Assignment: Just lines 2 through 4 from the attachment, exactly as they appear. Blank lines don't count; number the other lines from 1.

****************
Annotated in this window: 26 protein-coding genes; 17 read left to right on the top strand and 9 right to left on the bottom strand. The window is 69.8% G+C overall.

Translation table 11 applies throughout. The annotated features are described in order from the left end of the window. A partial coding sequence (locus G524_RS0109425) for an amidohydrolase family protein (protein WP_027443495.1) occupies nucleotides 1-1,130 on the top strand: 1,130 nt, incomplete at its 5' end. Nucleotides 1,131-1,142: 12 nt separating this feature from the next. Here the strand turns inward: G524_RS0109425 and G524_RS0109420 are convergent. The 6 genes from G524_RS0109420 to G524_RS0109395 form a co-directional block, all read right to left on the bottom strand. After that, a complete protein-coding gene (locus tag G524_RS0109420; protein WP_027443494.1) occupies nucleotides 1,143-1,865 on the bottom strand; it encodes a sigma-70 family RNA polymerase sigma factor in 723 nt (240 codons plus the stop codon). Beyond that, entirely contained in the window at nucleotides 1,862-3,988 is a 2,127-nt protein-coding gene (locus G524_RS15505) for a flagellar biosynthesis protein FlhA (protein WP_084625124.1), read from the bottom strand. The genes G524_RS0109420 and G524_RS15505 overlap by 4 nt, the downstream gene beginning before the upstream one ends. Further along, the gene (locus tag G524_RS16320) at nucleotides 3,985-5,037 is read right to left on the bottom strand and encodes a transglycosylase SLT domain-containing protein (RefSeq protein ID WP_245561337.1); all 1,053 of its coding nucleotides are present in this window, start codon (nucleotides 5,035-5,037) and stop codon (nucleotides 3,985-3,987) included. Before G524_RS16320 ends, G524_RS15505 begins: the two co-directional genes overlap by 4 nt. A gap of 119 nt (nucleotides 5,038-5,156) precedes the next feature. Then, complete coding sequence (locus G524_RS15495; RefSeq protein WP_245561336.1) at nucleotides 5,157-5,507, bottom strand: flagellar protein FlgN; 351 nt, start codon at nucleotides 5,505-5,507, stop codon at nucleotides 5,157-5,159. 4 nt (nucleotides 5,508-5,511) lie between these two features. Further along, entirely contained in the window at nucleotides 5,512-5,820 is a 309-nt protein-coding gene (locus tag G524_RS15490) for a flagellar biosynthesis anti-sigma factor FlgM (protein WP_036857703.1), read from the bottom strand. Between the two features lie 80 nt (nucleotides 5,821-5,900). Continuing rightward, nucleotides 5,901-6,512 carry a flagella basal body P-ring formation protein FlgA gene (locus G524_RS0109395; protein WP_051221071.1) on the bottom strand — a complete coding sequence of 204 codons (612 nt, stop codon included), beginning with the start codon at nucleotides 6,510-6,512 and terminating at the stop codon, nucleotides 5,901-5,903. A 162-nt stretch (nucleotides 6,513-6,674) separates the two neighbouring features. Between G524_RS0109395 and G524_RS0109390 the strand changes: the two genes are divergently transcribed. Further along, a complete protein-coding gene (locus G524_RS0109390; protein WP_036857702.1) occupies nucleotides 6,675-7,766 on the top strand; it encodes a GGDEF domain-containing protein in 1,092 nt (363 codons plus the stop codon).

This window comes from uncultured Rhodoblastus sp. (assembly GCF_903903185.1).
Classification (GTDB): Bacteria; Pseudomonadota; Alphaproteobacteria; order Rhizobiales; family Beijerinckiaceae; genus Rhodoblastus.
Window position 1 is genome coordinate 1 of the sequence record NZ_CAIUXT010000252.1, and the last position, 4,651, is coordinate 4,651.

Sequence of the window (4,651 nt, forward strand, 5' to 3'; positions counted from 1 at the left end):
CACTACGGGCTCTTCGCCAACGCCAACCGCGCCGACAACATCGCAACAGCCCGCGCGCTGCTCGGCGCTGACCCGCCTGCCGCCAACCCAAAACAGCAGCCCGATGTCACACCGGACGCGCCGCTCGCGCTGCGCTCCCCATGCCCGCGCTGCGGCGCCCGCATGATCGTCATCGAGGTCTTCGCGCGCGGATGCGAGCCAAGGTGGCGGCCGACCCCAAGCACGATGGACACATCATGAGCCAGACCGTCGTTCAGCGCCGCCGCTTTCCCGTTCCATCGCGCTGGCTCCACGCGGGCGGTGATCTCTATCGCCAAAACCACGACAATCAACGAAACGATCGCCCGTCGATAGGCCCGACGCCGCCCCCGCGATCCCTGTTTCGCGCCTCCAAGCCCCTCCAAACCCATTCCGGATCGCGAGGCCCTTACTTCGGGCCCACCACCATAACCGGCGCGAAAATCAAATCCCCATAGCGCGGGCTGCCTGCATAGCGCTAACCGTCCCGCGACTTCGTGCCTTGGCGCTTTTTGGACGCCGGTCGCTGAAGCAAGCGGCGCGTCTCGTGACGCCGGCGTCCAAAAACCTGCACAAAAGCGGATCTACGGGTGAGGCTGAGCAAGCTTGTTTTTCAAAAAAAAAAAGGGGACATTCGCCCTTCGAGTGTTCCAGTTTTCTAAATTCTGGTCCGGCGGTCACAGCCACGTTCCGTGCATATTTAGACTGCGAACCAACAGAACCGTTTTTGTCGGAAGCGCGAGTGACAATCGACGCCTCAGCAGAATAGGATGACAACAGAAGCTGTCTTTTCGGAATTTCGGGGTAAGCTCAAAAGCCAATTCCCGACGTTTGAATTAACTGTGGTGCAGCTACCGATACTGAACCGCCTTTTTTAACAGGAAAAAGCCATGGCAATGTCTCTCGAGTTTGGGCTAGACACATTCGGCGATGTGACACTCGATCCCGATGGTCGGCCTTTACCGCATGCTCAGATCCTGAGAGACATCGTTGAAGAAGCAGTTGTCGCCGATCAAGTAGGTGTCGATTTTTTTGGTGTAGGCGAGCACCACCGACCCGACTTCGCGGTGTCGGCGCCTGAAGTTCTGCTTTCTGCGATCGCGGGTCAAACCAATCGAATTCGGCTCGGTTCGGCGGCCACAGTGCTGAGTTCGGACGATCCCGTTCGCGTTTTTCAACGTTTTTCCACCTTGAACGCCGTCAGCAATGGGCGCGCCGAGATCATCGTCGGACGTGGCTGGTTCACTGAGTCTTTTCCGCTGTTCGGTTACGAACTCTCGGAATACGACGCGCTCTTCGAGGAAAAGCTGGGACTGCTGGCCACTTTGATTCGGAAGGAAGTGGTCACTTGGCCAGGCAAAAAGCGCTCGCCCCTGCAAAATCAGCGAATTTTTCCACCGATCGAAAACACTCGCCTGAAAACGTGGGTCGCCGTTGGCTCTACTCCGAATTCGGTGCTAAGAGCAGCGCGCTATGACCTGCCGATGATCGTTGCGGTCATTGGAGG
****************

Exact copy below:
Translation table 11 applies throughout. The annotated features are described in order from the left end of the window. A partial coding sequence (locus G524_RS0109425) for an amidohydrolase family protein (protein WP_027443495.1) occupies nucleotides 1-1,130 on the top strand: 1,130 nt, incomplete at its 5' end. Nucleotides 1,131-1,142: 12 nt separating this feature from the next. Here the strand turns inward: G524_RS0109425 and G524_RS0109420 are convergent. The 6 genes from G524_RS0109420 to G524_RS0109395 form a co-directional block, all read right to left on the bottom strand. After that, a complete protein-coding gene (locus tag G524_RS0109420; protein WP_027443494.1) occupies nucleotides 1,143-1,865 on the bottom strand; it encodes a sigma-70 family RNA polymerase sigma factor in 723 nt (240 codons plus the stop codon). Beyond that, entirely contained in the window at nucleotides 1,862-3,988 is a 2,127-nt protein-coding gene (locus G524_RS15505) for a flagellar biosynthesis protein FlhA (protein WP_084625124.1), read from the bottom strand. The genes G524_RS0109420 and G524_RS15505 overlap by 4 nt, the downstream gene beginning before the upstream one ends. Further along, the gene (locus tag G524_RS16320) at nucleotides 3,985-5,037 is read right to left on the bottom strand and encodes a transglycosylase SLT domain-containing protein (RefSeq protein ID WP_245561337.1); all 1,053 of its coding nucleotides are present in this window, start codon (nucleotides 5,035-5,037) and stop codon (nucleotides 3,985-3,987) included. Before G524_RS16320 ends, G524_RS15505 begins: the two co-directional genes overlap by 4 nt. A gap of 119 nt (nucleotides 5,038-5,156) precedes the next feature. Then, complete coding sequence (locus G524_RS15495; RefSeq protein WP_245561336.1) at nucleotides 5,157-5,507, bottom strand: flagellar protein FlgN; 351 nt, start codon at nucleotides 5,505-5,507, stop codon at nucleotides 5,157-5,159. 4 nt (nucleotides 5,508-5,511) lie between these two features. Further along, entirely contained in the window at nucleotides 5,512-5,820 is a 309-nt protein-coding gene (locus tag G524_RS15490) for a flagellar biosynthesis anti-sigma factor FlgM (protein WP_036857703.1), read from the bottom strand. Between the two features lie 80 nt (nucleotides 5,821-5,900). Continuing rightward, nucleotides 5,901-6,512 carry a flagella basal body P-ring formation protein FlgA gene (locus G524_RS0109395; protein WP_051221071.1) on the bottom strand — a complete coding sequence of 204 codons (612 nt, stop codon included), beginning with the start codon at nucleotides 6,510-6,512 and terminating at the stop codon, nucleotides 5,901-5,903. A 162-nt stretch (nucleotides 6,513-6,674) separates the two neighbouring features. Between G524_RS0109395 and G524_RS0109390 the strand changes: the two genes are divergently transcribed. Further along, a complete protein-coding gene (locus G524_RS0109390; protein WP_036857702.1) occupies nucleotides 6,675-7,766 on the top strand; it encodes a GGDEF domain-containing protein in 1,092 nt (363 codons plus the stop codon).

This window comes from uncultured Rhodoblastus sp. (assembly GCF_903903185.1).
Classification (GTDB): Bacteria; Pseudomonadota; Alphaproteobacteria; order Rhizobiales; family Beijerinckiaceae; genus Rhodoblastus.